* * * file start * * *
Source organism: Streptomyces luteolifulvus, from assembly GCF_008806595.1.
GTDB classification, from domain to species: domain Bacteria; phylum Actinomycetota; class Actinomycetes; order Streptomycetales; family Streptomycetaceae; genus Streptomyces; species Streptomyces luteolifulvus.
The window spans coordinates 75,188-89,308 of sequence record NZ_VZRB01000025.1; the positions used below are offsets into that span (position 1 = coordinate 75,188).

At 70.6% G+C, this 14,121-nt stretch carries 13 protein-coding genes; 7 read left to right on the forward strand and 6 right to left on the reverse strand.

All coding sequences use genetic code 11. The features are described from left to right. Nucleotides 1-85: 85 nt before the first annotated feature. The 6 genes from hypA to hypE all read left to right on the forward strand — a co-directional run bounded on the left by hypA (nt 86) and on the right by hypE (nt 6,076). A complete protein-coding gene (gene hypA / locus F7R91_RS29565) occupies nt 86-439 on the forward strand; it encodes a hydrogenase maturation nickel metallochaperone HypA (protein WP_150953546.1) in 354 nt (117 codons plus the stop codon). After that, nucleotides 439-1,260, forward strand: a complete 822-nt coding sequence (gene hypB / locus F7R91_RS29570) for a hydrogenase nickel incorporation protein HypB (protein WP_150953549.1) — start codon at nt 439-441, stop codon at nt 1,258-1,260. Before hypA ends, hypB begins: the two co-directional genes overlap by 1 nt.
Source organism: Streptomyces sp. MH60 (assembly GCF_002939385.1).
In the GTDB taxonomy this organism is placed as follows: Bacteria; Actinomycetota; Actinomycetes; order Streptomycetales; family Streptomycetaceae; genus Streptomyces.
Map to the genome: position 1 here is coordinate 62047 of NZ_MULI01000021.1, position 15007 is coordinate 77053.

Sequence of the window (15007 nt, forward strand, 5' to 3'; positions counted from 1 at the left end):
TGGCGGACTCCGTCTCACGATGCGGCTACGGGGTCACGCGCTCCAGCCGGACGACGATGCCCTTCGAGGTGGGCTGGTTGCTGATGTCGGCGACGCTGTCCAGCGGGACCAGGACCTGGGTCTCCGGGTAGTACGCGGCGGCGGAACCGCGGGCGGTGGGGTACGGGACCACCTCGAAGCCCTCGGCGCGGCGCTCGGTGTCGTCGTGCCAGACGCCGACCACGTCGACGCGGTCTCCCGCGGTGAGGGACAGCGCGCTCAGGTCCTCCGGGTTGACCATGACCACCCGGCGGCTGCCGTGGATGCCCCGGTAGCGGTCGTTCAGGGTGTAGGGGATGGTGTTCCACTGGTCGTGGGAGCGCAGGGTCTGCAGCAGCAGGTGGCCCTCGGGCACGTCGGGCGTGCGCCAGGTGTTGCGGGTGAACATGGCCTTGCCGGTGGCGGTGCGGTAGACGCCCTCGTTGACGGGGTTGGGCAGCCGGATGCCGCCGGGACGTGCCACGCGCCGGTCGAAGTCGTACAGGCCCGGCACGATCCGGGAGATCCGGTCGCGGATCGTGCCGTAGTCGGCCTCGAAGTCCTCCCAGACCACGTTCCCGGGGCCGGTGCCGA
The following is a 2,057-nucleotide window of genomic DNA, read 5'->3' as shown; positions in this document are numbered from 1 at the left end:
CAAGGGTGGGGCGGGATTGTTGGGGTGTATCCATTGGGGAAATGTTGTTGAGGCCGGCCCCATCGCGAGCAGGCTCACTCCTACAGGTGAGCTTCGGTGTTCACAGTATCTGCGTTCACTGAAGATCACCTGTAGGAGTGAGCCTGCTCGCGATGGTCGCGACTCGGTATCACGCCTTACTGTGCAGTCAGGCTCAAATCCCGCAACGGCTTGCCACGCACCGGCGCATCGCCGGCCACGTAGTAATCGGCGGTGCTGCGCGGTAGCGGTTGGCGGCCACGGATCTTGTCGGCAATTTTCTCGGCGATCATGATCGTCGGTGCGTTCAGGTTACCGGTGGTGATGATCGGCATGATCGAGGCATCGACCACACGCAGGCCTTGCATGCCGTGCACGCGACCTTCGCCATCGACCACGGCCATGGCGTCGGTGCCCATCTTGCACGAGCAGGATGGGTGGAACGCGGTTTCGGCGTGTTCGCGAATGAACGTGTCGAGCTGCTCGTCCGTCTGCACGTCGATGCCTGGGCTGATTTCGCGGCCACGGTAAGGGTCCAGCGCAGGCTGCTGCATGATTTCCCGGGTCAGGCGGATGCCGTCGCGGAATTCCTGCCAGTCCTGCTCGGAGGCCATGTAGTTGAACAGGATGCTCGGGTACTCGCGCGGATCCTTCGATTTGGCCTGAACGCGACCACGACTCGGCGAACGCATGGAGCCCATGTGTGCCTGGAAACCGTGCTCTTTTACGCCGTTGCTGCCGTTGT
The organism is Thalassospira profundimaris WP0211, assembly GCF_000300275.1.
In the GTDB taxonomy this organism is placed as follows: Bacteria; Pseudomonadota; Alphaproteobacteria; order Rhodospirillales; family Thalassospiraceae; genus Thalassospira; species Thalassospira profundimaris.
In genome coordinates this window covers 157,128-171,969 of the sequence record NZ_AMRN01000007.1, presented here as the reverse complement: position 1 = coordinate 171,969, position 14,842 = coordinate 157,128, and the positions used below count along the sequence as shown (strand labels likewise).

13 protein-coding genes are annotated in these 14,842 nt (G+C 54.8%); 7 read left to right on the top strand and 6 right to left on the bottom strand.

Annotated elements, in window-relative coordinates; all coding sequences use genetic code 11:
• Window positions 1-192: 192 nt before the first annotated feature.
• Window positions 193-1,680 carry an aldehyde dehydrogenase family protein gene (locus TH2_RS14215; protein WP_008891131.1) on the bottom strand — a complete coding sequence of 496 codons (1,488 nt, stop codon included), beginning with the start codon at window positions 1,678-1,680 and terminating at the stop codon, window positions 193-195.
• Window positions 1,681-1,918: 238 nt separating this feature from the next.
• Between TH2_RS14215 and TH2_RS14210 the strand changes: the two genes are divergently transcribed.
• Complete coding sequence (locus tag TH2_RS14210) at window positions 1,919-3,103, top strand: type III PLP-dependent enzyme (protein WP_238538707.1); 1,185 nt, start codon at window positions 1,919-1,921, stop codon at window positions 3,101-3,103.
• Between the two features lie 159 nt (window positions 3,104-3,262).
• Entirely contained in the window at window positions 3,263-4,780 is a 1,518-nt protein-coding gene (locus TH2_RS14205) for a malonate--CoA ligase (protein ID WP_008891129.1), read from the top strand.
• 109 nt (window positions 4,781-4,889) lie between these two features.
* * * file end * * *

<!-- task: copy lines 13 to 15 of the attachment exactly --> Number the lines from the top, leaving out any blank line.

The organism is Thalassospira profundimaris WP0211, assembly GCF_000300275.1.
In the GTDB taxonomy this organism is placed as follows: Bacteria; Pseudomonadota; Alphaproteobacteria; order Rhodospirillales; family Thalassospiraceae; genus Thalassospira; species Thalassospira profundimaris.
In genome coordinates this window covers 157,128-171,969 of the sequence record NZ_AMRN01000007.1, presented here as the reverse complement: position 1 = coordinate 171,969, position 14,842 = coordinate 157,128, and the positions used below count along the sequence as shown (strand labels likewise).